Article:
IRS Issues “Beginning Construction” Guidance for PTC and ITC

On April 15, 2013, the Internal Revenue Service issued anticipated guidance defining the new “beginning construction” milestone for Production Tax Credit and Investment Tax Credit eligible energy facilities.

The American Taxpayer Relief Act, enacted January 2, 2013 changed the former PTC sunset date for wind projects from January 1, 2013 to January 1, 2014. It also changed the familiar “placed-in-service” milestone to a new “beginning of construction” milestone, which now applies to all PTC eligible facilities, including wind, biomass, geothermal, LFG, MSW, hydro and marine facilities. After the change in law, in order to be eligible for the PTC or to opt in lieu for the ITC, PTC-eligible qualified facilities now must begin construction before January 1, 2014.

The guidance largely builds upon previous guidance defining “commencement of construction” developed by the Treasury Department’s in its implementation of the now-expired Cash Grant program established by the American Recovery and Reinvestment Act of 2009. As with the rules for commencement of construction under the Cash Grant guidance, for PTC and ITC purposes, developers will be able to document beginning of construction by either beginning “physical work of a significant nature” or by meeting a safe harbor by paying or incurring 5% or more of the total cost of the facility by January 1, 2014. However, the recent guidance permits a single project comprised of multiple facilities, rather than for instance only each individual wind turbine to qualify and clarifies the treatment of “master supply” or “frame” equipment procurement arrangements. It also imposes a new requirement for continuous efforts to complete the facility, dependent on facts and circumstances. The guidance retains and in some ways strengthens previous rules restricting the use of equipment in inventory from meeting the physical work of significant nature test but introduces a bit of flexibility for mitigating the risk that construction cost overruns will defeat a previously safe-harbored facility.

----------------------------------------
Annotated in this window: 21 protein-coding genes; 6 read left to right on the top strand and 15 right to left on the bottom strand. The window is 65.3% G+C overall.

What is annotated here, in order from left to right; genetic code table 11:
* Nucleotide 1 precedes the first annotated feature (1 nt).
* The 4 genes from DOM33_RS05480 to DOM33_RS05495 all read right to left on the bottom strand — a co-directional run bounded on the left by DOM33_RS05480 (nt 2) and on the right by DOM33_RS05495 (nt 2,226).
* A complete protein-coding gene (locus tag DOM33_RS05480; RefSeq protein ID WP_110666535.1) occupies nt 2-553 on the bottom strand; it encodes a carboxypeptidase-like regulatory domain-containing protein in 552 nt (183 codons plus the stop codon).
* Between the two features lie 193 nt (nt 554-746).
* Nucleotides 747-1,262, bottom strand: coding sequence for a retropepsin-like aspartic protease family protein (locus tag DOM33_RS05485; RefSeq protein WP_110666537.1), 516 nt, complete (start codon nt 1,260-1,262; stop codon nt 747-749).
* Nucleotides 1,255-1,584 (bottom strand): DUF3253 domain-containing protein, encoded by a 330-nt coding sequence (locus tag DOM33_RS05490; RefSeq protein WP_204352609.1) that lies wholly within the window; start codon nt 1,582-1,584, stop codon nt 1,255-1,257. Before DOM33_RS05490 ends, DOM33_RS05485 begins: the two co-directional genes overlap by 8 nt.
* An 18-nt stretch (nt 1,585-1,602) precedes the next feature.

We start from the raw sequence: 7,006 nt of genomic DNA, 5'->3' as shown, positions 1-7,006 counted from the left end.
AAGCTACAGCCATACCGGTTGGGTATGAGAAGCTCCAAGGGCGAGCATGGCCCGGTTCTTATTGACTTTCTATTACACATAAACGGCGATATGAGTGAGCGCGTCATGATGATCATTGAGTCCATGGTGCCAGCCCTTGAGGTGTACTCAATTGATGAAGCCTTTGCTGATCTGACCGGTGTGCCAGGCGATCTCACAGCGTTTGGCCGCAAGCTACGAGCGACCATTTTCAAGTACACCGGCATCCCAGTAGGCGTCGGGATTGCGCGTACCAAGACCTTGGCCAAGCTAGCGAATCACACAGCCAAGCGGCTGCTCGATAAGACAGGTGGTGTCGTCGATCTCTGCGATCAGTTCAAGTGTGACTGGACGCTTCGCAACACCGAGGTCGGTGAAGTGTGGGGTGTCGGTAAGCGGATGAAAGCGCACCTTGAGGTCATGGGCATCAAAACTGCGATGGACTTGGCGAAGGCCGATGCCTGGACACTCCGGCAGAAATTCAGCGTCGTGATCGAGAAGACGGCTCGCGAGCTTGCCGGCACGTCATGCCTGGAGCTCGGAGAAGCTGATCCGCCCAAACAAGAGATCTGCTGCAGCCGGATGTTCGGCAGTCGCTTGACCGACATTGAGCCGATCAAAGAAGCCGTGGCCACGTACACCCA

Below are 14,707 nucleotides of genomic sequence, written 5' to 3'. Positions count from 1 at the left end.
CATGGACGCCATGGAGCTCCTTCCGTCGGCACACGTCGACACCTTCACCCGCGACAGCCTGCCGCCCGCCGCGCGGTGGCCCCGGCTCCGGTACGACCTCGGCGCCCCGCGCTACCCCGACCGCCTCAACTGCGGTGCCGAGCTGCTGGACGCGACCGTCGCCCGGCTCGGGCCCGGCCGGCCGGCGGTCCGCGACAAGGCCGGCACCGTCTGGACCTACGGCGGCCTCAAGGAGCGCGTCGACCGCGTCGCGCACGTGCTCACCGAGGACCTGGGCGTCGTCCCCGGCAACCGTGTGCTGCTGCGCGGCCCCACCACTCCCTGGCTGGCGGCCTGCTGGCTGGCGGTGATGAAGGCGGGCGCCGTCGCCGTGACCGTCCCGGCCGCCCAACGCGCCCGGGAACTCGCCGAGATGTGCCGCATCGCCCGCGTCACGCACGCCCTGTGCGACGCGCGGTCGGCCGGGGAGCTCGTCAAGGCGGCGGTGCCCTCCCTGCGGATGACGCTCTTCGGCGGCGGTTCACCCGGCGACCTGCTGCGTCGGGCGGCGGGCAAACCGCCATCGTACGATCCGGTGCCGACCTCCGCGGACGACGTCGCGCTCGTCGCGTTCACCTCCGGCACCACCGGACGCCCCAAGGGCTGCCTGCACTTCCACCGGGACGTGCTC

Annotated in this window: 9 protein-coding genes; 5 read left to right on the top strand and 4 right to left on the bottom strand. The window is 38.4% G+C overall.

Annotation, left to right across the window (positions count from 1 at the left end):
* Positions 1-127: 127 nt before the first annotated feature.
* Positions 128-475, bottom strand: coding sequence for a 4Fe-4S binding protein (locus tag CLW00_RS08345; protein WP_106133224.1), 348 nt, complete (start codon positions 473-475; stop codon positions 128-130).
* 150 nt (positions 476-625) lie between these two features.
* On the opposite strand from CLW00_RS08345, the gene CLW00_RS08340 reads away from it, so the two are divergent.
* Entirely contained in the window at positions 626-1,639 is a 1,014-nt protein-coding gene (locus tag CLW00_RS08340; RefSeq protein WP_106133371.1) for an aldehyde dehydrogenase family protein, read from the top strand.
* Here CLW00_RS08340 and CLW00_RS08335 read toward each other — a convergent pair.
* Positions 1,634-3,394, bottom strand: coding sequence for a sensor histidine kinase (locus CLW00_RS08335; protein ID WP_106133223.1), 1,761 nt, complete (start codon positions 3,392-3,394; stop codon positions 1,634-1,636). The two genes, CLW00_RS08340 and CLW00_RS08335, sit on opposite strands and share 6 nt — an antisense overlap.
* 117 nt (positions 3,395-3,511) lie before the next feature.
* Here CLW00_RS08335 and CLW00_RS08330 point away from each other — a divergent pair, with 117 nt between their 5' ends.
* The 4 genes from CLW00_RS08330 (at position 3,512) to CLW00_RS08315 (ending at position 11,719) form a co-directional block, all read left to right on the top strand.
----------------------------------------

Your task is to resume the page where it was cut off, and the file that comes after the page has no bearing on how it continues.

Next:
Notably, the guidance does not refer to how the new beginning of construction guidance relates to existing IRS guidance on placed in service. For instance, the IRS did not include an absolute outside date for placed in service of a facility that had met the beginning of construction deadline. Developers will continue to be at risk to some extent under these guidelines. However, the guidance continues the IRS and Treasury’s focus on facilitating the financing and development of renewables with the PTC and ITC and provides a workable framework within which projects can negotiate financing under the extended tax credits.

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